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Category: Good Markets project

A Joyful Economy – Why Do We Work So Hard?

The free market economy is, whether we want it or not, a central aspect of our lives. The bad side effects – like burnouts, the growing gap between rich and poor and climate change – start to become clearer. So to which end do we have this free market economy? Why do we work so hard? Can’t we just work fifteen hours a week like Keynes once predicted? A lecture organized by Moral Markets in collaboration with Studium Generale of Erasmus University Rotterdam.

Why the Economy Needs a Theology of the Body

“The promises of virtualization and automation are often exaggerated, as are their dangers. It is possible for an increasingly virtualized and automated economy to actually be more humane, but only if such an economy does justice to the human realities of incarnation and relation”, so Moral Markets researcher Jordan Ballor argues.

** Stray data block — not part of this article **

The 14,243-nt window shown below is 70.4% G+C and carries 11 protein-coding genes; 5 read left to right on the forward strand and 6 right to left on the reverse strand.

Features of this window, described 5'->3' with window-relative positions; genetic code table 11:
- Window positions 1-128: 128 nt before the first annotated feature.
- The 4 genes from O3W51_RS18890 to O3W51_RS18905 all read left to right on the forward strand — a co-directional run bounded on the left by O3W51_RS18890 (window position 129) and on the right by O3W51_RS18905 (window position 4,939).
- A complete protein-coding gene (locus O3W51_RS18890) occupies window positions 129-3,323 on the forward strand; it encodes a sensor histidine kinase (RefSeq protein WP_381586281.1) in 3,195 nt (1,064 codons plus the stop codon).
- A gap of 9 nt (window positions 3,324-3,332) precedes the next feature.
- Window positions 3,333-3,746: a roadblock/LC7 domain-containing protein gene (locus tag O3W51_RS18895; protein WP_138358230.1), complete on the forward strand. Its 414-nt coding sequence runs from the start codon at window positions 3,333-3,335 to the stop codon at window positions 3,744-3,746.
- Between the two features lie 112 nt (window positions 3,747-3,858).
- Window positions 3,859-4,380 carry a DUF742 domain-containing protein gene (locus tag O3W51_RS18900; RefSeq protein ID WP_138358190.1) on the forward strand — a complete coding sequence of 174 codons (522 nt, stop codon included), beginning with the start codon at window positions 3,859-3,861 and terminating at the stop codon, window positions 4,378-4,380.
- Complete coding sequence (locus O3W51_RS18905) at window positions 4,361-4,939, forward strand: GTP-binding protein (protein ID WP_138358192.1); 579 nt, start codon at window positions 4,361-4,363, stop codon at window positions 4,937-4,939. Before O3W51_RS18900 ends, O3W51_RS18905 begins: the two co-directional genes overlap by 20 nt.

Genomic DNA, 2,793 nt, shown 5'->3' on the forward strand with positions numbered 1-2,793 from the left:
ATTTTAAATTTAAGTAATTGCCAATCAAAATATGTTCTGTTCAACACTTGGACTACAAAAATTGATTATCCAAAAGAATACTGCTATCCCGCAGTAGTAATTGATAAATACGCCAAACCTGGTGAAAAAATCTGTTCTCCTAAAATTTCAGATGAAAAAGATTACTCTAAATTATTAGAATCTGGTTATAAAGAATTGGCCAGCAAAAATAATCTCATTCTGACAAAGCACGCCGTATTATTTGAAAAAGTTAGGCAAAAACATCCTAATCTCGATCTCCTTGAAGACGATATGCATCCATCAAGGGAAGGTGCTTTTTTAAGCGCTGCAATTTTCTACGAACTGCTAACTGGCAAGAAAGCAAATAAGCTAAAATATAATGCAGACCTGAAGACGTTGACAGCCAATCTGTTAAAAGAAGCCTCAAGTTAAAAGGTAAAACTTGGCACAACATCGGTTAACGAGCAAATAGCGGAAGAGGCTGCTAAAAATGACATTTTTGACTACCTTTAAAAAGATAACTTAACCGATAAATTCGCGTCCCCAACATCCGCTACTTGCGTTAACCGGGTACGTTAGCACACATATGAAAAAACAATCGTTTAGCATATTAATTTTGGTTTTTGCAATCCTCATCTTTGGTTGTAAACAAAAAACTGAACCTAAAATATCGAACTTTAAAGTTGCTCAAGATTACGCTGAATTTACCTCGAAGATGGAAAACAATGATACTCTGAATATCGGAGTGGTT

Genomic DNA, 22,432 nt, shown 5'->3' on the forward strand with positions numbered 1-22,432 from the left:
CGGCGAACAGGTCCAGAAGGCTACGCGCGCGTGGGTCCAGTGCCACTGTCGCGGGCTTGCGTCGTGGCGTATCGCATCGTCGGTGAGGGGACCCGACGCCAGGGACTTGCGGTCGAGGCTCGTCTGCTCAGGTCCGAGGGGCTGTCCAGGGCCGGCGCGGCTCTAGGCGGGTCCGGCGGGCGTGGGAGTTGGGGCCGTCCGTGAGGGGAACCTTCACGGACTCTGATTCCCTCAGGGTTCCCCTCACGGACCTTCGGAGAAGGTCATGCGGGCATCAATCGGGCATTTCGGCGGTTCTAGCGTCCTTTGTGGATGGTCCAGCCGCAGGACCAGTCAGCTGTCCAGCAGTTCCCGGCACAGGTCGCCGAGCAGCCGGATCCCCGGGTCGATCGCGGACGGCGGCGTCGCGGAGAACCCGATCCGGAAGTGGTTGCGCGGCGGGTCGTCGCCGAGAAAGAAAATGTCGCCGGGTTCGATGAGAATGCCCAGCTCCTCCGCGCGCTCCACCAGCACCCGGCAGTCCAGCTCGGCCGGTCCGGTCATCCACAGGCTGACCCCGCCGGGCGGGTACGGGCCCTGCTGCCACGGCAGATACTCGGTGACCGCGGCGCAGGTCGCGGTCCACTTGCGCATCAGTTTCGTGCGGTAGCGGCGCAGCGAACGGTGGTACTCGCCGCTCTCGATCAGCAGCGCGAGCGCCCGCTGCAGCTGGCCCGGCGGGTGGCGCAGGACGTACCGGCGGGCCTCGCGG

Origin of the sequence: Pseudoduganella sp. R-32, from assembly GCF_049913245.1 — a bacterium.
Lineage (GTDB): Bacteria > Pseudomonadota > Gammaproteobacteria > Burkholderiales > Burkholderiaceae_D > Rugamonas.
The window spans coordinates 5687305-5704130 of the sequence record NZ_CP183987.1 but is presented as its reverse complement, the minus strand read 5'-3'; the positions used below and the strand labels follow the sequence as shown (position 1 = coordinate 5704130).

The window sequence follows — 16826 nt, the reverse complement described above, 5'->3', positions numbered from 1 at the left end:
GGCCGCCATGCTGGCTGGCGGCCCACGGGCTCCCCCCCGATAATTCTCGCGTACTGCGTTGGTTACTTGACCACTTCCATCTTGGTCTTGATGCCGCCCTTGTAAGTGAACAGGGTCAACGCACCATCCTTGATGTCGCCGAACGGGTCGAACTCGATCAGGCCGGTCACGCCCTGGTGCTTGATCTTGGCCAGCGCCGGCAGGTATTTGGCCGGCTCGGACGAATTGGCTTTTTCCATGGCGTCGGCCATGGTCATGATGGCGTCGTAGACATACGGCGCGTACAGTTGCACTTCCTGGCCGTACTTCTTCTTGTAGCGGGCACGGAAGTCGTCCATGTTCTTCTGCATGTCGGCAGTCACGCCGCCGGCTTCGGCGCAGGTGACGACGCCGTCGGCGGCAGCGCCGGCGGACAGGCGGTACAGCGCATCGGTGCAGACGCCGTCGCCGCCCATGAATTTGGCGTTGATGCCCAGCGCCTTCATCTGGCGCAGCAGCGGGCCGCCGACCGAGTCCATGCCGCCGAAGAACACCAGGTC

‘Two Hundred Years Back, One Hundred Years Ahead: From One Revolution to Another’

Two hundred years ago, a seemingly megalomaniac and even hopeless project was started in the West: overcoming poverty by creating more prosperity. This project was called “Progress”. Two hundred years later we can only conclude that this project was more successful than we could have anticipated. However, this project also has some serious shadow sides. As humanity we have to start a new, at first sight almost equally megalomaniac project for the next hundred years: making our prosperity sustainable.

More Equal Distribution of Wealth Makes People Happier

Since the liberalization of the Western economies in the 1980s and 1990s, income inequality has increased dramatically. In the public debate, the question arises how this inequality impacts societies and what role it plays in the functioning of the economy. Bjorn Lous has studied this issue, based on the question: How do the various aspects of economic freedom relate to (inequality of) life satisfaction and trust through their relationship with income inequality?

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